Commercial varieties bred from line PA99N82-4 would be the first with resistance not only to CRN, but also to northern and southern root-knot nematodes, ARS geneticist Chuck Brown says.
“PA99N82-4 also resists the viral disease corky ringspot, which is transmitted by nematodes and causes unsightly blemishes in tubers,” he says. “Corky ringspot is also controlled by soil fumigation.”
CRN is problematic in the Pacific Northwest, where two-thirds of America’s potatoes are grown, and in Florida. Though fumigating the soil before planting suppresses CRN numbers, the practice isn’t cheap, with some chemicals costing $300 an acre. It can also harm non-target organisms, including beneficial soil-dwelling insects.
Genetic resistance, however, confines the fight to the potato’s roots and tubers. But putting that resistance to work hasn’t been easy.
Because resistance is absent from U.S. cultivated potatoes, Brown and colleagues used the wild species collection at ARS’s U.S. Potato Genebank in Sturgeon Bay, Wisc. Painstaking screening of the material at Prosser showed Solanum bulbocastanum to be the most resistant.
The problem is, wild and cultivated potatoes are chromosomally incompatible. So the researchers resorted to “bridging,” a technique that fused S. bulbocastanum and cultivated potato cells together, forcing the DNA of both to combine. Stimulants were then added to induce cells to become plantlets. Over several years, the researchers used backcrossing to eliminate unwanted traits – such as tiny tubers and poor taste - from resistant plants they had created.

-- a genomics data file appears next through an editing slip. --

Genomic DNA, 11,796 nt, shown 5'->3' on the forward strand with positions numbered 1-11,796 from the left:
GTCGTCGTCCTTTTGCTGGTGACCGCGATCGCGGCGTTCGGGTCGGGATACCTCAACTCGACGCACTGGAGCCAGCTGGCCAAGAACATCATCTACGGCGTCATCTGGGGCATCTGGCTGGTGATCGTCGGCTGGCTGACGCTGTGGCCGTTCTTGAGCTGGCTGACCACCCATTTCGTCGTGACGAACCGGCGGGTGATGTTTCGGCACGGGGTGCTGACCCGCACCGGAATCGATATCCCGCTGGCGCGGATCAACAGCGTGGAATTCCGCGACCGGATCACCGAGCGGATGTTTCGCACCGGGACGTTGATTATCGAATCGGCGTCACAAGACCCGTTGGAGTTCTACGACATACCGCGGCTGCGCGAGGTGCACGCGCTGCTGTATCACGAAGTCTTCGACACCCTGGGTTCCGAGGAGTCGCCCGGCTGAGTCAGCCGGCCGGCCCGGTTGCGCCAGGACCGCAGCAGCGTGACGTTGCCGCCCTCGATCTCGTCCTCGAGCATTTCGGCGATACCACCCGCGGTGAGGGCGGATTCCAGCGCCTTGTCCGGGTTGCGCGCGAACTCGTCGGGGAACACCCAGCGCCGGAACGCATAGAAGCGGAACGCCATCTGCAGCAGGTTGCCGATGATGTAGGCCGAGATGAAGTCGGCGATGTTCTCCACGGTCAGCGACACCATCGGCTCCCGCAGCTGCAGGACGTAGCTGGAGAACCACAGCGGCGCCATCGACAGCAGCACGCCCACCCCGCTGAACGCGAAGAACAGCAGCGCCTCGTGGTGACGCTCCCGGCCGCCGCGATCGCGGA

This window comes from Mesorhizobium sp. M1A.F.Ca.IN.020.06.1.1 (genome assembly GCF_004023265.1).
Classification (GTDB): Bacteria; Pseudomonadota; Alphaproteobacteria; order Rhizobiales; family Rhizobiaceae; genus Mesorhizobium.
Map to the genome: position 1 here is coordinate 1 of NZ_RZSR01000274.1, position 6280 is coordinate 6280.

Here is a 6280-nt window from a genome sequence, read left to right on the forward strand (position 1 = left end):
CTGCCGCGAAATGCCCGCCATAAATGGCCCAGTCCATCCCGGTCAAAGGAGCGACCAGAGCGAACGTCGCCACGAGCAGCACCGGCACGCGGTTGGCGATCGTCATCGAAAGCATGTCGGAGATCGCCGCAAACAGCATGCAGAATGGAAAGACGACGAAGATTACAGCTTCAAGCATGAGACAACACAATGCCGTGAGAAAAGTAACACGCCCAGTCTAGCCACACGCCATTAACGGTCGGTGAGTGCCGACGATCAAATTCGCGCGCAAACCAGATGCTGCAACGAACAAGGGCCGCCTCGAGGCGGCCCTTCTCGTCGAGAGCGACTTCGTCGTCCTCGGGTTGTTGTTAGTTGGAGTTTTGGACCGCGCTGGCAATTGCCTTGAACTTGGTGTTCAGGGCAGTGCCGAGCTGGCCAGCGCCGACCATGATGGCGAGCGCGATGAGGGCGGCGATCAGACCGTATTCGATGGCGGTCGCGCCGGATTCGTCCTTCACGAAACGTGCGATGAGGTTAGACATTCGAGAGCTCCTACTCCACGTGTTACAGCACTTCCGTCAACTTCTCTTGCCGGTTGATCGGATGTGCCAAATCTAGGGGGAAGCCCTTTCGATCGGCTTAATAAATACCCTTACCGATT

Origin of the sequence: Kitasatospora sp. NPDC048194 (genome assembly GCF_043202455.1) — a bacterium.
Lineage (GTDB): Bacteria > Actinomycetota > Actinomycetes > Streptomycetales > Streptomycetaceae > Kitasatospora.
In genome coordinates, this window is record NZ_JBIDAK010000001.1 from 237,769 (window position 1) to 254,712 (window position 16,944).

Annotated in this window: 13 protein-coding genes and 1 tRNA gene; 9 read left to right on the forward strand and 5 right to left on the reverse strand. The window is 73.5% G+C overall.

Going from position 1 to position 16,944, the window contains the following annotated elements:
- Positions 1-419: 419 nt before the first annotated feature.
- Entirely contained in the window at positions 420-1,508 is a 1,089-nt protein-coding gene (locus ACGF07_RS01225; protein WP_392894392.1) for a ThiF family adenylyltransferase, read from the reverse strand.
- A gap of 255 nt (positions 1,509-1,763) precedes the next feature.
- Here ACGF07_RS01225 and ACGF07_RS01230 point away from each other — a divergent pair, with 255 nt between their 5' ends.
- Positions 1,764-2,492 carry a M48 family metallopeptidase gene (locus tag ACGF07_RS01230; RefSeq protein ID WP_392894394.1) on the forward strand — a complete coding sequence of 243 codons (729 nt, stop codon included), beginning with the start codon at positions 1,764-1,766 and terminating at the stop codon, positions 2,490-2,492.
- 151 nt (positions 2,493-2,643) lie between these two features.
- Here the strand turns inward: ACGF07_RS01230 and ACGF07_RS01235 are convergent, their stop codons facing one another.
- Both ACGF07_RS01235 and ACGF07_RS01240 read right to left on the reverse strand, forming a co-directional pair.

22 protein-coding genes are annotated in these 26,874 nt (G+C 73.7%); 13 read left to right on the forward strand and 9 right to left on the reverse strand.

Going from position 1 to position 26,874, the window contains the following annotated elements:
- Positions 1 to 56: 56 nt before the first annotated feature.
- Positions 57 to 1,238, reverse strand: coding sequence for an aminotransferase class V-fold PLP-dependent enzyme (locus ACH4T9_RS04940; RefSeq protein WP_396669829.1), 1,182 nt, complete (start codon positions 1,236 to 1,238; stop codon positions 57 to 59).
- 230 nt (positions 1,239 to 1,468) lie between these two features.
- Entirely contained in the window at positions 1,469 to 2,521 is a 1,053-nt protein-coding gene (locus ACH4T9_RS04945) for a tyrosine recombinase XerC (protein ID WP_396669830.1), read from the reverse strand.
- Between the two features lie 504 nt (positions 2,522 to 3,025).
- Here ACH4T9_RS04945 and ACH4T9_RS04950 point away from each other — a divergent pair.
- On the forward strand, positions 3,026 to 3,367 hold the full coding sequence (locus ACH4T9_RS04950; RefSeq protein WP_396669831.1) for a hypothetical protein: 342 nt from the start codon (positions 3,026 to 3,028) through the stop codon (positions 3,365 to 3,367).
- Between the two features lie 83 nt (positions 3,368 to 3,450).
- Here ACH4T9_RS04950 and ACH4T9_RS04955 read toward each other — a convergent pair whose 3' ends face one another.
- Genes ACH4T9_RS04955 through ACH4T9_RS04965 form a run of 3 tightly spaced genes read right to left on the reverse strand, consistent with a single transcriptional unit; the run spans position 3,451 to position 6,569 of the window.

The entire process to date has taken 20 years and the close collaboration of many scientists, including ARS postdoctoral researcher Lin-Hai Zhang, Washington State University scientist Hassan Mojtahedi; and John Helgersen, now retired from ARS.
PA99N82-4, the top pick of this intensive effort, is in its third year of field trials. Besides tests in Washington, Oregon and Idaho under the Tri-State Potato Breeding Program, it’s also being evaluated in California and Texas.
Two more years of testing will follow before the line is released for development into commercial varieties.